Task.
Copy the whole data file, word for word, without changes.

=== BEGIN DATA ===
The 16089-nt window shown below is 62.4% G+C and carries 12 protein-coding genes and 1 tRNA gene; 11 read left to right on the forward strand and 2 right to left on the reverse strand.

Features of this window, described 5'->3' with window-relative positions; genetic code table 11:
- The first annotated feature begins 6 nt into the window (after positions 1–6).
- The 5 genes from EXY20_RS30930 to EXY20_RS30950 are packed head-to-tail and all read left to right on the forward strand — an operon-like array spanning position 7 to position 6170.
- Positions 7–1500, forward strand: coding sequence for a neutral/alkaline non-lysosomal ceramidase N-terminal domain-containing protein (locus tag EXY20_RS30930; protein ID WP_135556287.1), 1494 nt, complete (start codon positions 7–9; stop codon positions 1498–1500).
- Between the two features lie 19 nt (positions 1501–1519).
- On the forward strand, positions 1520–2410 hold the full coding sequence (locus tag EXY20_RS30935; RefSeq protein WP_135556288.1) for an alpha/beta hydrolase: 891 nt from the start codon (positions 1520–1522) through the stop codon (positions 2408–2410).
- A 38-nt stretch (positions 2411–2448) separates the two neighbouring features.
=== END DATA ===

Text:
The 16089-nt window shown below is 62.4% G+C and carries 12 protein-coding genes and 1 tRNA gene; 11 read left to right on the forward strand and 2 right to left on the reverse strand.

Features of this window, described 5'->3' with window-relative positions; genetic code table 11:
- The first annotated feature begins 6 nt into the window (after positions 1–6).
- The 5 genes from EXY20_RS30930 to EXY20_RS30950 are packed head-to-tail and all read left to right on the forward strand — an operon-like array spanning position 7 to position 6170.
- Positions 7–1500, forward strand: coding sequence for a neutral/alkaline non-lysosomal ceramidase N-terminal domain-containing protein (locus tag EXY20_RS30930; protein ID WP_135556287.1), 1494 nt, complete (start codon positions 7–9; stop codon positions 1498–1500).
- Between the two features lie 19 nt (positions 1501–1519).
- On the forward strand, positions 1520–2410 hold the full coding sequence (locus tag EXY20_RS30935; RefSeq protein WP_135556288.1) for an alpha/beta hydrolase: 891 nt from the start codon (positions 1520–1522) through the stop codon (positions 2408–2410).
- A 38-nt stretch (positions 2411–2448) separates the two neighbouring features.